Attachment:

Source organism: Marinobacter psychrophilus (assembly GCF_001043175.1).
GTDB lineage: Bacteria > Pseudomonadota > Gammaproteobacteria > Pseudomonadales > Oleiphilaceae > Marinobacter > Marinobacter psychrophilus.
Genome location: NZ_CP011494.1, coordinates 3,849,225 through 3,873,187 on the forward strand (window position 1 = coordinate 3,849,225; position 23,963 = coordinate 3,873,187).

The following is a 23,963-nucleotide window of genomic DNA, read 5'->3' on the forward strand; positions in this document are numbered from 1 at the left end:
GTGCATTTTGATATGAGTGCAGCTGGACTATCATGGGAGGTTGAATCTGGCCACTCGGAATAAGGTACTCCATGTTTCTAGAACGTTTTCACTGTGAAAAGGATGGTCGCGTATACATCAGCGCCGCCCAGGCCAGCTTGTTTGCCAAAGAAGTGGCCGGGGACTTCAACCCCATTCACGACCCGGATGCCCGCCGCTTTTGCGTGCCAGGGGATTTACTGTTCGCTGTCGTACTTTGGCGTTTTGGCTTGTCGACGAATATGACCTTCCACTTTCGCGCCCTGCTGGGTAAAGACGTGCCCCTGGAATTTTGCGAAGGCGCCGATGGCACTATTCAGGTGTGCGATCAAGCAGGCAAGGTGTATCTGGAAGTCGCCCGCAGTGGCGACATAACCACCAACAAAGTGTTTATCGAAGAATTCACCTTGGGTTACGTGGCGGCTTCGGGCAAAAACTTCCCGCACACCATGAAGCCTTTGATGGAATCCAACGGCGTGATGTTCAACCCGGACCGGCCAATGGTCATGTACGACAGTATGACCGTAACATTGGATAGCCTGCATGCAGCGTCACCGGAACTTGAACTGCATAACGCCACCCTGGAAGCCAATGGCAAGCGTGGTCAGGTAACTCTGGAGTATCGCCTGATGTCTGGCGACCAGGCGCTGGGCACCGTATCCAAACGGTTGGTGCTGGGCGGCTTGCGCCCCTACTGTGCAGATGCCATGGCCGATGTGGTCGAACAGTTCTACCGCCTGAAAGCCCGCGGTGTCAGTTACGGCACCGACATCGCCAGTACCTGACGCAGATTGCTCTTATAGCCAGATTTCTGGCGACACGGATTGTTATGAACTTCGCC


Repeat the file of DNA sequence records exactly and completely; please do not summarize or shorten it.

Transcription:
Source organism: Marinobacter psychrophilus (assembly GCF_001043175.1).
GTDB lineage: Bacteria > Pseudomonadota > Gammaproteobacteria > Pseudomonadales > Oleiphilaceae > Marinobacter > Marinobacter psychrophilus.
Genome location: NZ_CP011494.1, coordinates 3,849,225 through 3,873,187 on the forward strand (window position 1 = coordinate 3,849,225; position 23,963 = coordinate 3,873,187).

The following is a 23,963-nucleotide window of genomic DNA, read 5'->3' on the forward strand; positions in this document are numbered from 1 at the left end:
GTGCATTTTGATATGAGTGCAGCTGGACTATCATGGGAGGTTGAATCTGGCCACTCGGAATAAGGTACTCCATGTTTCTAGAACGTTTTCACTGTGAAAAGGATGGTCGCGTATACATCAGCGCCGCCCAGGCCAGCTTGTTTGCCAAAGAAGTGGCCGGGGACTTCAACCCCATTCACGACCCGGATGCCCGCCGCTTTTGCGTGCCAGGGGATTTACTGTTCGCTGTCGTACTTTGGCGTTTTGGCTTGTCGACGAATATGACCTTCCACTTTCGCGCCCTGCTGGGTAAAGACGTGCCCCTGGAATTTTGCGAAGGCGCCGATGGCACTATTCAGGTGTGCGATCAAGCAGGCAAGGTGTATCTGGAAGTCGCCCGCAGTGGCGACATAACCACCAACAAAGTGTTTATCGAAGAATTCACCTTGGGTTACGTGGCGGCTTCGGGCAAAAACTTCCCGCACACCATGAAGCCTTTGATGGAATCCAACGGCGTGATGTTCAACCCGGACCGGCCAATGGTCATGTACGACAGTATGACCGTAACATTGGATAGCCTGCATGCAGCGTCACCGGAACTTGAACTGCATAACGCCACCCTGGAAGCCAATGGCAAGCGTGGTCAGGTAACTCTGGAGTATCGCCTGATGTCTGGCGACCAGGCGCTGGGCACCGTATCCAAACGGTTGGTGCTGGGCGGCTTGCGCCCCTACTGTGCAGATGCCATGGCCGATGTGGTCGAACAGTTCTACCGCCTGAAAGCCCGCGGTGTCAGTTACGGCACCGACATCGCCAGTACCTGACGCAGATTGCTCTTATAGCCAGATTTCTGGCGACACGGATTGTTATGAACTTCGCC